Lalos said Pesoa’s spitting wasn’t meant to harm Moris, but that he was simply trying to get rid of the blood in his mouth.


During the trial, attorneys called Moris and several police officers who participated in the arrest to testify. Pesoa was not called. Prosecutors said they didn’t call Pesoa as a witness because the videos are self-explanatory.

Defense attorney Morgan Leigh said Moris didn’t want to use force against Pesoa but had to make a split-second decision when the suspect spat at his shoe.
“He [Moris] doesn’t want to knee him. He doesn’t want to hurt him,” she said.

Leigh said that it was impossible to draw conclusions on Pesoa’s motivations for spitting because he didn’t testify.


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“He [Moris] had every right to defend himself against a vile, dangerous assault,” Leigh said.
Moris testified Wednesday that he put a knee on the suspect’s upper back to keep him on his stomach. Moris also said he kept his hand on Pesoa’s head to prevent him from spitting.

Moris, an undercover officer who was wearing street clothes at the time of the arrest, said fellow undercover officer Scott Smith told him to arrest Pesoa after the suspect did not comply with the officers’ commands to stand up from his seat inside the McDonald’s and put his hands behind his back, Moris said.


“I wanted to use the least amount of force possible,” Moris said.”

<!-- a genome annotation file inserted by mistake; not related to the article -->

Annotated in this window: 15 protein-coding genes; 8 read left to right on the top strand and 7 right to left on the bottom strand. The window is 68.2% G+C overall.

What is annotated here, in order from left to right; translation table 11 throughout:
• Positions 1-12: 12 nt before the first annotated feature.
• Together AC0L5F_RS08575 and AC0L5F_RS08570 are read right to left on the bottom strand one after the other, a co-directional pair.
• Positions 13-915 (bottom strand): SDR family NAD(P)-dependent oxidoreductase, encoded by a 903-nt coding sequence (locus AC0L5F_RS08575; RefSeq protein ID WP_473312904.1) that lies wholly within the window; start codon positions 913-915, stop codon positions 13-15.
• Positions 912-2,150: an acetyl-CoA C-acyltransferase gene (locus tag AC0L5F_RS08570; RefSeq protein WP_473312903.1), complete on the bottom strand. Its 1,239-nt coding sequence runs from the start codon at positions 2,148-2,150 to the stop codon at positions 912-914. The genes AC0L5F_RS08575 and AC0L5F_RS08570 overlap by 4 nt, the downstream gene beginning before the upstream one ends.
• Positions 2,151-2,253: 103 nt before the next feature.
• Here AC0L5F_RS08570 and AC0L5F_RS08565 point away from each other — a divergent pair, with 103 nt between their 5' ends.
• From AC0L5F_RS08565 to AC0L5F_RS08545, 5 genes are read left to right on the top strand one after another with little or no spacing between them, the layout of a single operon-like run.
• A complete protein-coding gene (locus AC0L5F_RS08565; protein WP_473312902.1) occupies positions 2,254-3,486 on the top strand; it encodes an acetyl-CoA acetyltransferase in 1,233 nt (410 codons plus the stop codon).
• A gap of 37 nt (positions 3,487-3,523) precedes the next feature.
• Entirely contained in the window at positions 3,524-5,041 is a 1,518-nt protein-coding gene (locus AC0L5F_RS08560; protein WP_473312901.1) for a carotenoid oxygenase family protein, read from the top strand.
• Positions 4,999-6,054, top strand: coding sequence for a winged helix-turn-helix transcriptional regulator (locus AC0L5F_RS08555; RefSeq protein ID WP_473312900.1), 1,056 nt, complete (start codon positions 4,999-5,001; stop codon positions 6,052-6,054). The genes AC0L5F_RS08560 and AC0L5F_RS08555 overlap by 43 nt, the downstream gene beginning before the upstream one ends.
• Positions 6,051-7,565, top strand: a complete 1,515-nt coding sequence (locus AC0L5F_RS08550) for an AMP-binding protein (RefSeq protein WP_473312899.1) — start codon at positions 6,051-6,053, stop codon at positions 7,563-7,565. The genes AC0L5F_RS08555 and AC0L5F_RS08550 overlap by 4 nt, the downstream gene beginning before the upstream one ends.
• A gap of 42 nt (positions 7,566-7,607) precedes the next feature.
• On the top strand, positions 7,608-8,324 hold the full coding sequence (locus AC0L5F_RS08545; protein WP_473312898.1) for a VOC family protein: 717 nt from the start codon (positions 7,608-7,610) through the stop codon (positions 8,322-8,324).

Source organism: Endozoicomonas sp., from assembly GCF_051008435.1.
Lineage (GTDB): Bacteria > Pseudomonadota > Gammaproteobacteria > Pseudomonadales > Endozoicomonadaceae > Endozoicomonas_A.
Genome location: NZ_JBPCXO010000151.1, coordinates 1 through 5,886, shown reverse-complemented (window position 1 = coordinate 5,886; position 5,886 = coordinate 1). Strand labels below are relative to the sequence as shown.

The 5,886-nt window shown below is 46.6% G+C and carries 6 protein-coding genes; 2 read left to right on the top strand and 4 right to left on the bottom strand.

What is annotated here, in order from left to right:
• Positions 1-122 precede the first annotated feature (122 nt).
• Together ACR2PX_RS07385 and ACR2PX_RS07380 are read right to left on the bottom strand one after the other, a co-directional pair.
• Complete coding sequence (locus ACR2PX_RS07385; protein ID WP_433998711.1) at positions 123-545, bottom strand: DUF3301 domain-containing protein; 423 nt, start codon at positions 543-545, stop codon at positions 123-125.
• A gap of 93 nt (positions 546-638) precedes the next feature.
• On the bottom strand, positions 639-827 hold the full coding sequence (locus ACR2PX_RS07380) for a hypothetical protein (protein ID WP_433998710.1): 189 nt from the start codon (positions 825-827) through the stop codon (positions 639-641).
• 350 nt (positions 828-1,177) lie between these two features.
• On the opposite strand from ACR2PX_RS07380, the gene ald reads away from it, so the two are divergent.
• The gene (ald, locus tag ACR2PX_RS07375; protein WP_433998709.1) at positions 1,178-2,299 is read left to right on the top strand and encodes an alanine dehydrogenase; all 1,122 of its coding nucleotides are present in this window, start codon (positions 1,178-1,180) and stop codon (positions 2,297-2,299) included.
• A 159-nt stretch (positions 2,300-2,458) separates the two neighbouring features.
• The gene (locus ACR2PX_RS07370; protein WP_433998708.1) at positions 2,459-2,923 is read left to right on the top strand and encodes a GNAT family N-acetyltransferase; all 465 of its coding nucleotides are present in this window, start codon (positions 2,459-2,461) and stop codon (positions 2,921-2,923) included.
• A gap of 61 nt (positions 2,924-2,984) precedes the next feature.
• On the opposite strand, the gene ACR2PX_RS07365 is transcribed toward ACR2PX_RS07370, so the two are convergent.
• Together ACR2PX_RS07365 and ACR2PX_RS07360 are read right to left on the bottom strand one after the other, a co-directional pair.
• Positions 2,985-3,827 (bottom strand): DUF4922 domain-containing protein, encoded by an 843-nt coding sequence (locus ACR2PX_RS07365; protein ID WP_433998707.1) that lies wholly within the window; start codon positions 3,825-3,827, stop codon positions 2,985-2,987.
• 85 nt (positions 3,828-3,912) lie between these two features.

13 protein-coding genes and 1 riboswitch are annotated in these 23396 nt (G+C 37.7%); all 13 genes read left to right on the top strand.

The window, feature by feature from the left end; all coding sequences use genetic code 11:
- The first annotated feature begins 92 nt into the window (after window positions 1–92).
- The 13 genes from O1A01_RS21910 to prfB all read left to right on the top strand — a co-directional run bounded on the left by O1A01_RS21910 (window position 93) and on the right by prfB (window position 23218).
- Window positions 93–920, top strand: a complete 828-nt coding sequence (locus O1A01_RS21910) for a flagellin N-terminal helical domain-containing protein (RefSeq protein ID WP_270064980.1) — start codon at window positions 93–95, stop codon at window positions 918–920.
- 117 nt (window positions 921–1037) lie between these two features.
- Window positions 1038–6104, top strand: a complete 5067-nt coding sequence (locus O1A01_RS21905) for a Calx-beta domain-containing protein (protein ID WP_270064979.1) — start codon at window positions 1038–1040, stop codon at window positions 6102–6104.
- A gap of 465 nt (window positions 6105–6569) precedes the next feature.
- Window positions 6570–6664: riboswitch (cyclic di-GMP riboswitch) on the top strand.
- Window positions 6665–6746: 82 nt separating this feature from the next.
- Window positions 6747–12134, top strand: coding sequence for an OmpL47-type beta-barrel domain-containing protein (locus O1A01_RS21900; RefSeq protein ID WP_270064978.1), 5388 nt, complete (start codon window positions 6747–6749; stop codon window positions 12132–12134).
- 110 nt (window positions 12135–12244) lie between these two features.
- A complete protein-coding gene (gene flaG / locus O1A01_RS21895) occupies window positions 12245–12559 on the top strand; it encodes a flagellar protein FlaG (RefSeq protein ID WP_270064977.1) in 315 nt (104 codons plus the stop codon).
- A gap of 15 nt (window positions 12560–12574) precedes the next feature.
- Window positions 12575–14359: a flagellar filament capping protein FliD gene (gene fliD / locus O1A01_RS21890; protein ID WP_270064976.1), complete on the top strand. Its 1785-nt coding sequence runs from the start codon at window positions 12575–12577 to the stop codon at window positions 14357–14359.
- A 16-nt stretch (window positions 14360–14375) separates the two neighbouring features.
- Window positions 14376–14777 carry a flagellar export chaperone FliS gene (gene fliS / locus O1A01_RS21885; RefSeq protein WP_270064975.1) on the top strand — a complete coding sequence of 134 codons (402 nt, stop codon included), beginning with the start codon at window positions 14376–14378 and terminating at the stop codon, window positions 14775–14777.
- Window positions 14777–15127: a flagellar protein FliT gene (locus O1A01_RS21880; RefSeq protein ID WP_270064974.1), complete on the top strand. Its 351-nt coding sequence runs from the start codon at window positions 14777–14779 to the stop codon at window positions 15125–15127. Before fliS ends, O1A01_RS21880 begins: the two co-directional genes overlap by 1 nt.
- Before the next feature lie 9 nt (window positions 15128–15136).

Moris said officers then engaged in a physical struggle in order to handcuff Pesoa. At one point during the struggle, Moris said he held Pesoa’s fingertips and that Pesoa yelled ‘you’re breaking my f—ing arm.’

“I was concerned I was going to break his fingers because we were pulling against each other,” Moris said.


Once outside the restaurant, officers placed Pesoa on the ground as Smith searched the teen for possible drugs and contraband, Moris said. Pesoa “tensed up” and tried to pull away, he said.

“We [officers] tried to control his hands. We don’t know if he’s armed or if he’s searching for drugs,” Moris said.

Moris said that Pesoa, who was bleeding from the mouth, spit at him twice, and in once case saliva landed near his right ankle where his skin was exposed. Moris said he became stressed.


Related Story: Prosecutor Argues Police Officer Accused of Misconduct Could Have Used Other Tactics

“I’ve gone through blood exposure … and in that moment I’m worried about that,” he said. “I don’t know if I have any bruises or cuts. I don’t want any more blood exposure.”

The officer explained that during an arrest he made in 2017, he got blood on his hands when he had open cuts and went to the hospital. “I went through six months of blood work and testing to see if I was testing positive or negative for any disease,” he said.


Moris then demonstrated with another man in the courtroom how he pinned Pesoa’s head to the ground by holding his hair with his hand and putting his body weight on Pesoa’s upper back using his knee.

“This was the most effective way to deliver my body weight,” Moris said.

Moris also demonstrated how he later pulled Pesoa’s shirt up to cover his mouth in order to prevent him from spitting.


When asked by Aubin why he didn’t step away from Pesoa instead, Moris said the McDonald’s building’s exterior was behind him and it prevented him from stepping back. Moris said using his knee to restrain the teen made the most sense in the moment.

“In the split second that I had to make a decision, this was the most effective way to control Mr. Pesoa from spitting,” he said.

Dan Schere can be reached at